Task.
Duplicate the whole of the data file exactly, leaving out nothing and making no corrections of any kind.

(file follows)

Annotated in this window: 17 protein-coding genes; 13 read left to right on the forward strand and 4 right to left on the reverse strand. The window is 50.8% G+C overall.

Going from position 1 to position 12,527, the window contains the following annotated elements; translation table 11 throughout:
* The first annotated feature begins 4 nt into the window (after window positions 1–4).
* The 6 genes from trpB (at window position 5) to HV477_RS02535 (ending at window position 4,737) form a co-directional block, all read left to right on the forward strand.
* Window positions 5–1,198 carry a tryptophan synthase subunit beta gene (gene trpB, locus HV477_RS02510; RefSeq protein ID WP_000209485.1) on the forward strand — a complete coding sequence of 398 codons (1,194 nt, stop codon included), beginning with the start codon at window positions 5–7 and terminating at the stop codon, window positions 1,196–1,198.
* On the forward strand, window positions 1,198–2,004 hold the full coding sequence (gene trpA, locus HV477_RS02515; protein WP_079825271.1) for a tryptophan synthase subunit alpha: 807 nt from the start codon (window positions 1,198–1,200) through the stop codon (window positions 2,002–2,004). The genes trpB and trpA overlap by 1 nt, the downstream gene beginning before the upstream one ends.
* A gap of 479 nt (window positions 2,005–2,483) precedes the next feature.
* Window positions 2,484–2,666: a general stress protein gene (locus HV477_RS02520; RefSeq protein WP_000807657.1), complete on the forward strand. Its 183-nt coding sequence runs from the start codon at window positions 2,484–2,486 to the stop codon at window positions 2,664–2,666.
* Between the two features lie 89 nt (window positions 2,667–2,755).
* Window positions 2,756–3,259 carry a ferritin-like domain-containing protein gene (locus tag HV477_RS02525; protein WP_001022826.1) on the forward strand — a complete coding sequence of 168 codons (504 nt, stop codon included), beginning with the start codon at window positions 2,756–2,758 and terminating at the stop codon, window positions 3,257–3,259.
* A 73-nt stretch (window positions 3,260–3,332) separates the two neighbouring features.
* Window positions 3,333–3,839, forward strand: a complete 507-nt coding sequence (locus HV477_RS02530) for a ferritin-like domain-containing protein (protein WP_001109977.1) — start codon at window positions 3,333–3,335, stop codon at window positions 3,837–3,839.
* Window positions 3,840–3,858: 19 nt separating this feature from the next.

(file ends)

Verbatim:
Annotated in this window: 17 protein-coding genes; 13 read left to right on the forward strand and 4 right to left on the reverse strand. The window is 50.8% G+C overall.

Going from position 1 to position 12,527, the window contains the following annotated elements; translation table 11 throughout:
* The first annotated feature begins 4 nt into the window (after window positions 1–4).
* The 6 genes from trpB (at window position 5) to HV477_RS02535 (ending at window position 4,737) form a co-directional block, all read left to right on the forward strand.
* Window positions 5–1,198 carry a tryptophan synthase subunit beta gene (gene trpB, locus HV477_RS02510; RefSeq protein ID WP_000209485.1) on the forward strand — a complete coding sequence of 398 codons (1,194 nt, stop codon included), beginning with the start codon at window positions 5–7 and terminating at the stop codon, window positions 1,196–1,198.
* On the forward strand, window positions 1,198–2,004 hold the full coding sequence (gene trpA, locus HV477_RS02515; protein WP_079825271.1) for a tryptophan synthase subunit alpha: 807 nt from the start codon (window positions 1,198–1,200) through the stop codon (window positions 2,002–2,004). The genes trpB and trpA overlap by 1 nt, the downstream gene beginning before the upstream one ends.
* A gap of 479 nt (window positions 2,005–2,483) precedes the next feature.
* Window positions 2,484–2,666: a general stress protein gene (locus HV477_RS02520; RefSeq protein WP_000807657.1), complete on the forward strand. Its 183-nt coding sequence runs from the start codon at window positions 2,484–2,486 to the stop codon at window positions 2,664–2,666.
* Between the two features lie 89 nt (window positions 2,667–2,755).
* Window positions 2,756–3,259 carry a ferritin-like domain-containing protein gene (locus tag HV477_RS02525; protein WP_001022826.1) on the forward strand — a complete coding sequence of 168 codons (504 nt, stop codon included), beginning with the start codon at window positions 2,756–2,758 and terminating at the stop codon, window positions 3,257–3,259.
* A 73-nt stretch (window positions 3,260–3,332) separates the two neighbouring features.
* Window positions 3,333–3,839, forward strand: a complete 507-nt coding sequence (locus HV477_RS02530) for a ferritin-like domain-containing protein (protein WP_001109977.1) — start codon at window positions 3,333–3,335, stop codon at window positions 3,837–3,839.
* Window positions 3,840–3,858: 19 nt separating this feature from the next.